A sacrament is an outward sign instituted by Christ to give grace.
Thus there are three things absolutely necessary to constitute a sacrament:
- institution by Christ;
- an outward sign, and
- power to give grace.
1. Only Christ instituted the sacraments, because only God can endow signs with the power to give grace.
- From the teaching of the Church, from tradition, and from Holy Scripture, we know that Christ instituted the seven sacraments. All the schismatic Eastern churches that separated from the Catholic Church in the early years of the Christian era continue to recognize the same seven sacraments that the Church does. The Church has no power to institute sacraments.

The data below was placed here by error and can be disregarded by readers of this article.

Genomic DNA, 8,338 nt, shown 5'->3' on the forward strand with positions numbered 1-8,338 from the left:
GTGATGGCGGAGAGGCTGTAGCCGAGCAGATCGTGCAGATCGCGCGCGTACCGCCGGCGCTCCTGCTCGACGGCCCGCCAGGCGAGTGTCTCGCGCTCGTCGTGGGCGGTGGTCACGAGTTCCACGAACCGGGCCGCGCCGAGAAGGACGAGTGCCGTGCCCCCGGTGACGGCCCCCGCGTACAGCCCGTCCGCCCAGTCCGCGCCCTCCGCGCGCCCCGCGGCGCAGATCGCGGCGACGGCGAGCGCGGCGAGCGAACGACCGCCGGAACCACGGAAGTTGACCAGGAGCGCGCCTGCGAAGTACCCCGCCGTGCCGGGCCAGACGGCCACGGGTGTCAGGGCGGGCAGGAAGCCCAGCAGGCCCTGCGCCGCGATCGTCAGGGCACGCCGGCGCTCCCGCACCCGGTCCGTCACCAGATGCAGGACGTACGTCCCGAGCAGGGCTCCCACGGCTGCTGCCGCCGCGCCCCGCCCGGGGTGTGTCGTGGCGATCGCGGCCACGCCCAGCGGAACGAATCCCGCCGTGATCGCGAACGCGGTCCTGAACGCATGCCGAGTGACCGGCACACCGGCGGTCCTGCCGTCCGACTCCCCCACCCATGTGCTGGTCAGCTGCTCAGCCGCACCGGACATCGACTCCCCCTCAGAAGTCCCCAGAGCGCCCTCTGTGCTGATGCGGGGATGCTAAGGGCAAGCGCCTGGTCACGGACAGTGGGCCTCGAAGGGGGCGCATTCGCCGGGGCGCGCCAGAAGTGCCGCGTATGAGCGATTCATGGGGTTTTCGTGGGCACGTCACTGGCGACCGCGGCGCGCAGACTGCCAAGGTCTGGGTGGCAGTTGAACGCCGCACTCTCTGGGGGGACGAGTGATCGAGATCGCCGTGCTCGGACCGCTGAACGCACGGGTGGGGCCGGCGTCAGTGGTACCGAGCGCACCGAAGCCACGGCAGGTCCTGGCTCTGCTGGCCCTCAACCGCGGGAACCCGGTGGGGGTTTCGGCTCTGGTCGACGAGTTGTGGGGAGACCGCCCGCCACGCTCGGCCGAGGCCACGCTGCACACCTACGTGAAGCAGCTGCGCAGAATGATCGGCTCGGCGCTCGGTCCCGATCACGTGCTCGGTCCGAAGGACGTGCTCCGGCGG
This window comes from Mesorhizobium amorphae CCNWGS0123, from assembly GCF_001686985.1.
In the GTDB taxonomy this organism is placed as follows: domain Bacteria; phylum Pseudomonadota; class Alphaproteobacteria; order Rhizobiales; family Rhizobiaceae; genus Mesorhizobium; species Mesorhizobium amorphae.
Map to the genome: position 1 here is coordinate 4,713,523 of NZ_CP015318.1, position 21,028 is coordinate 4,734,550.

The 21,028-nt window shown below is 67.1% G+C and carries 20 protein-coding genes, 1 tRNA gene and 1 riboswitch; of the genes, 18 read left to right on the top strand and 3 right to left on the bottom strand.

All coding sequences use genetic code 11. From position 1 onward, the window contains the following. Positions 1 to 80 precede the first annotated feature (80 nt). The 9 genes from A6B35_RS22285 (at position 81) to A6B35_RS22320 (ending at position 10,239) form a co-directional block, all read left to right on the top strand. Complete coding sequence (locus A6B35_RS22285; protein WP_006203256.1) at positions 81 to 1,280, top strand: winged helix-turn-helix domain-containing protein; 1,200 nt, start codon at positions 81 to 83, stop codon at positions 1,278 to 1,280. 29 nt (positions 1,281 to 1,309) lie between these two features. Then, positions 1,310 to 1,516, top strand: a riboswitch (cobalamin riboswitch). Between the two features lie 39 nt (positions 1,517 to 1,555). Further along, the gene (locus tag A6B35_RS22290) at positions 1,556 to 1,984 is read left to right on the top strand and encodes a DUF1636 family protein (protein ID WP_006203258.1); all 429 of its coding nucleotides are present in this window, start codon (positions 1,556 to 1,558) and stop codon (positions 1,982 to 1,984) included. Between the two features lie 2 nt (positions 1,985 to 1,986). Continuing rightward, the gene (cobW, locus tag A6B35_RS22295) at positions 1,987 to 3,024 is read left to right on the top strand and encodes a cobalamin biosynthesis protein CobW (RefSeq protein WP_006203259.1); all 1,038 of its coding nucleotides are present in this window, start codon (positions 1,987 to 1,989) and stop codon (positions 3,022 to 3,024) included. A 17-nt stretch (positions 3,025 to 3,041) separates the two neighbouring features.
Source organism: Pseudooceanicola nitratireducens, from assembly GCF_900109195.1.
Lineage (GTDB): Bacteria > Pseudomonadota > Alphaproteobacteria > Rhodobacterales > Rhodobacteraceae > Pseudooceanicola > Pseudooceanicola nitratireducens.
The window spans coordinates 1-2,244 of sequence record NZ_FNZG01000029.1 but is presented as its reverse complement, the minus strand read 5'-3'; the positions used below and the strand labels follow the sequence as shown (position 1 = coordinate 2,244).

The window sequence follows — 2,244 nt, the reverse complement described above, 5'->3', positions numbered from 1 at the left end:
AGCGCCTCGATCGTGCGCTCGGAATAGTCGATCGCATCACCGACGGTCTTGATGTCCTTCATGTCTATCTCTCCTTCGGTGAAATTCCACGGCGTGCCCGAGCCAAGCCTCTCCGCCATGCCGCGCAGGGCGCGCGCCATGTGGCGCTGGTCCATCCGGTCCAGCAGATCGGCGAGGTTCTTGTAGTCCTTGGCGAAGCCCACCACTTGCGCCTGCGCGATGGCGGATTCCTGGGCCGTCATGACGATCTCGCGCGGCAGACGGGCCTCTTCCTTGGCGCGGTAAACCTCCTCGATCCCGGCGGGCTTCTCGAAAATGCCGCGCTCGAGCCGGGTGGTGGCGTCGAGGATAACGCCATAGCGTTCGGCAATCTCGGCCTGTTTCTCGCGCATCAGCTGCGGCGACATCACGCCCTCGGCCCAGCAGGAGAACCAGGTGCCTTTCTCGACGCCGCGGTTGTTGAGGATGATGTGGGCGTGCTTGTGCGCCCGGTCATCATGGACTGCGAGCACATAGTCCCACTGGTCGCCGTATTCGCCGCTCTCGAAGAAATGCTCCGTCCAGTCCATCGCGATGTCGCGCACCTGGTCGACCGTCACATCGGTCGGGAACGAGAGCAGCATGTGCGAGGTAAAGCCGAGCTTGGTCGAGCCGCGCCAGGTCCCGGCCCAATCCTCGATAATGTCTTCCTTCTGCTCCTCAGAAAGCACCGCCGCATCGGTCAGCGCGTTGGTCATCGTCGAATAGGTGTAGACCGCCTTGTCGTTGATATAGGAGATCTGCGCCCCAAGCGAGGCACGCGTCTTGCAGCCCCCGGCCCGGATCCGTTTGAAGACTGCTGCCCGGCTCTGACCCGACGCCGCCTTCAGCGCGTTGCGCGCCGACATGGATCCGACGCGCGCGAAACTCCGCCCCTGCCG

2. An outward sign is something perceived by the senses. The external thing or action is called the matter, and the formula of words, the form, of the sacrament.
- For example, we see the water used in baptism; we hear the words pronounce as the water is poured. These are sensible signs perceived by the senses of sight and hearing.
3. The sacraments signify the graces they actually give. Thus the washing in Baptism signifies the inward washing of the soul from sin. The sacraments always give the graces they signify, provided the recipient puts no obstacles.
- It is principally through the sacraments that we obtain the grace of God. They are channels by which grace enters our souls, to give them divine life and to nourish them.
The sacraments are “actions of Christ.” By them His grace enters our soul to give it divine life and to nourish it.
The sacraments derive their efficacy from Christ, by Whose merits we possess them. They do not derive any merit from the person administering them. Good medicine is good regardless of the druggist or physician.